AANS Neurosurgeon | Volume 26, Number 1, 2017


Rise in Lower Extremity Injuries Possible Result of New Concussion Prevention Rules in NCAA Football

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Based on new tackling rules to avoid helmet to helmet contact in the NCAA, more student-athletes are finding themselves with an increased amount of lower extremity injuries, such as knee, ankle or thigh. The increase in these types of injuries is an unintended consequence of the rule change. The research team looked at data from 57 institutions on injury rate ratios between 2009/10-20011/12 and after the new rules from 2012/13-2014/15. “Nearly a third of all concussions in collegiate athletics occur during football. With the relatively recent rule changes, concussion rates have not decreased. Our analysis of the NCAA Injury Surveillance Database though noted increased rates of ankle and knee injuries, which may result in osteoarthritis and disability issues later in life for these athletes,” said lead author, Robert Westermann, MD, from the University of Iowa. “Athletes may be making contact lower on the body, to avoid the head-to-head contact and thus, stiff game penalties.” To read more, click here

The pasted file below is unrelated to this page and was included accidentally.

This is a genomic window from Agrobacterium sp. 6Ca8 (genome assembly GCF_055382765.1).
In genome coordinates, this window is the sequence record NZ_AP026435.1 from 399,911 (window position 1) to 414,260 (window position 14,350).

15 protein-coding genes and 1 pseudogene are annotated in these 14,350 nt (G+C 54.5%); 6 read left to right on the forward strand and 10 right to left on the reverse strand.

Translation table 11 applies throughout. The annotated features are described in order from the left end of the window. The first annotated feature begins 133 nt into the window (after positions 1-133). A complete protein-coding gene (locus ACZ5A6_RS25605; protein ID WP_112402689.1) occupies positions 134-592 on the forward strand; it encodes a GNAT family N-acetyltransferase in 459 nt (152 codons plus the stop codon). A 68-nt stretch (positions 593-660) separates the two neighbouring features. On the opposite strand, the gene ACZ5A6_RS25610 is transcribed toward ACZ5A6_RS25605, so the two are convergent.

Microsurgery Course Zurich
March 29-April 1, 2017; Zurich, Switzerland

12th World Congress on Brain Injury
March 29-April 1, 2017; New Orleans

2017 National Neuroscience Review
March 31-April 1, 2017; National Harbor, Md.

Brain & Brain PET 2017
April 1-4, 2017; Berlin, Germany

Neurosurgical Society of America Annual Meeting 2017
April 2-5, 2017; Jacksonville, Fla.

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